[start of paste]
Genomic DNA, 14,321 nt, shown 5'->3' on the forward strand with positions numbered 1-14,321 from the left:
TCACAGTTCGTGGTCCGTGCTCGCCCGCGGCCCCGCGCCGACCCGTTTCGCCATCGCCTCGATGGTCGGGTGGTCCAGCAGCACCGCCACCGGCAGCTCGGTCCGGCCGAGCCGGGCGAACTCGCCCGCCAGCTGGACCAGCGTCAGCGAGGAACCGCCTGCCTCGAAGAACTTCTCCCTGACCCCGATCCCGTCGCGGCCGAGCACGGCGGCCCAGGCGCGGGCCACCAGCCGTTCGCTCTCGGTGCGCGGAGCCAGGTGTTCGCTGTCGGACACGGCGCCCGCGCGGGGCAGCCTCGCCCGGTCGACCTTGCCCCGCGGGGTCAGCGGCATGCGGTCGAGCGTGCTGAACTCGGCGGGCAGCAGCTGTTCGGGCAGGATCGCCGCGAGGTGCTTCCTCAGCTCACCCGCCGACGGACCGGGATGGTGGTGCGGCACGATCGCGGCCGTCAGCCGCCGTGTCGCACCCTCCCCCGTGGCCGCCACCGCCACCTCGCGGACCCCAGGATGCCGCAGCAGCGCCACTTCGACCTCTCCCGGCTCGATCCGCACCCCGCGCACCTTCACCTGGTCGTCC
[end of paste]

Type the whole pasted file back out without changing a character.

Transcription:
Genomic DNA, 14,321 nt, shown 5'->3' on the forward strand with positions numbered 1-14,321 from the left:
TCACAGTTCGTGGTCCGTGCTCGCCCGCGGCCCCGCGCCGACCCGTTTCGCCATCGCCTCGATGGTCGGGTGGTCCAGCAGCACCGCCACCGGCAGCTCGGTCCGGCCGAGCCGGGCGAACTCGCCCGCCAGCTGGACCAGCGTCAGCGAGGAACCGCCTGCCTCGAAGAACTTCTCCCTGACCCCGATCCCGTCGCGGCCGAGCACGGCGGCCCAGGCGCGGGCCACCAGCCGTTCGCTCTCGGTGCGCGGAGCCAGGTGTTCGCTGTCGGACACGGCGCCCGCGCGGGGCAGCCTCGCCCGGTCGACCTTGCCCCGCGGGGTCAGCGGCATGCGGTCGAGCGTGCTGAACTCGGCGGGCAGCAGCTGTTCGGGCAGGATCGCCGCGAGGTGCTTCCTCAGCTCACCCGCCGACGGACCGGGATGGTGGTGCGGCACGATCGCGGCCGTCAGCCGCCGTGTCGCACCCTCCCCCGTGGCCGCCACCGCCACCTCGCGGACCCCAGGATGCCGCAGCAGCGCCACTTCGACCTCTCCCGGCTCGATCCGCACCCCGCGCACCTTCACCTGGTCGTCC